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David Simon on getting it right--and wrong

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"The Hurt Locker" had been getting a lot of flak in military circles about providing an inaccurate depiction of combat, and so as I began researching a story about the role reality should play in war films, I reached out to David Simon, the former journalist turned screenwriter.

He had a reputation for getting the details right—in his books and television shows. When he made the HBO series “Generation Kill,” for example, he said he wanted above all for Marines to regard it as an accurate portrayal of their experience and ethos. But when I asked to chat with him for my story, he declined, saying he had not yet seen “Hurt Locker” and did not, as he wrote in an email, “want to be used to cudgel another filmmaker.”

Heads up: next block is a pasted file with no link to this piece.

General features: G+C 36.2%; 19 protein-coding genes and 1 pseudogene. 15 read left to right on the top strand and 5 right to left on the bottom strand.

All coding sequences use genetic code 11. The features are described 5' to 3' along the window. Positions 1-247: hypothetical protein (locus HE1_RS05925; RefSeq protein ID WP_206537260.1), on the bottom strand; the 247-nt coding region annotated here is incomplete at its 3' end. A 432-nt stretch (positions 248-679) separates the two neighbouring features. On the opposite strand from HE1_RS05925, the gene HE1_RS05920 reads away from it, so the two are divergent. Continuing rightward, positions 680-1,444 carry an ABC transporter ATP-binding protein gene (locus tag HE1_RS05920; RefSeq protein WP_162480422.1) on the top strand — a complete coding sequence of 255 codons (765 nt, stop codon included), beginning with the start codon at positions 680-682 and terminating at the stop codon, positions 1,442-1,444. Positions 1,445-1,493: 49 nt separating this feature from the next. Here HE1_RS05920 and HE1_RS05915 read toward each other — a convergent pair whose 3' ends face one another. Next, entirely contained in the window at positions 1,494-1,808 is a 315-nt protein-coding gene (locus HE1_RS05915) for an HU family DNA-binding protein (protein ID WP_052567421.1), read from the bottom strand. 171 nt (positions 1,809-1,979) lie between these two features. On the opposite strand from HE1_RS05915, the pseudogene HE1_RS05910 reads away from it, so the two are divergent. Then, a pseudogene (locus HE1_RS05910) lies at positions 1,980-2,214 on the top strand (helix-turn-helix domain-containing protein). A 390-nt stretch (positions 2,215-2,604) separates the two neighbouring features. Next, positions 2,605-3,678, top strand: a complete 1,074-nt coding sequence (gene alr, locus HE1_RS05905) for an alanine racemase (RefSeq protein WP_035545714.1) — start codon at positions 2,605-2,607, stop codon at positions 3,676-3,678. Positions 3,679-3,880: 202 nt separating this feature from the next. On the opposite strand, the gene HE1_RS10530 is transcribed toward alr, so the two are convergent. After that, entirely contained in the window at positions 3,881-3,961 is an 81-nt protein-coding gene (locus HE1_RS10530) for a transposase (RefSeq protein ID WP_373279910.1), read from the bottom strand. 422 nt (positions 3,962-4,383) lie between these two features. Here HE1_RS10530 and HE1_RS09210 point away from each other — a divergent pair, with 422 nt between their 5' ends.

Perhaps expecting to be cudgeled himself over the inaccuracies in Treme, the series about post-Katrina New Orleans that debuted Sunday night on HBO, he wrote a smart essay in the New Orleans Times Picayune that serves as a preemptive defense against all the kind of nit-picking that surrounded “Hurt Locker.”

Yes, they got things wrong, he wrote. They know this. “We have trespassed throughout our narrative,” he wrote. But "Treme" is a fictional drama set amid real events, not a documentary. There is a balance, he wrote. And there are rules:

“If we are true to ourselves as dramatists, we will cheat and lie and pile one fraud upon the next, given that with every scene, we make fictional characters say and do things that were never said and done. And yet, if we are respectful of the historical reality of post-Katrina New Orleans, there are facts that must be referenced accurately as well. Some things, you just don't make up.”

Very well put. Too bad the old reporter wouldn’t talk to me for my story. I would have loved to quote him.

By Christian Davenport  | April 13, 2010; 10:07 AM ET
Categories:  More on the story  | Tags:  david simon, hurt locker, new orleans, treme  
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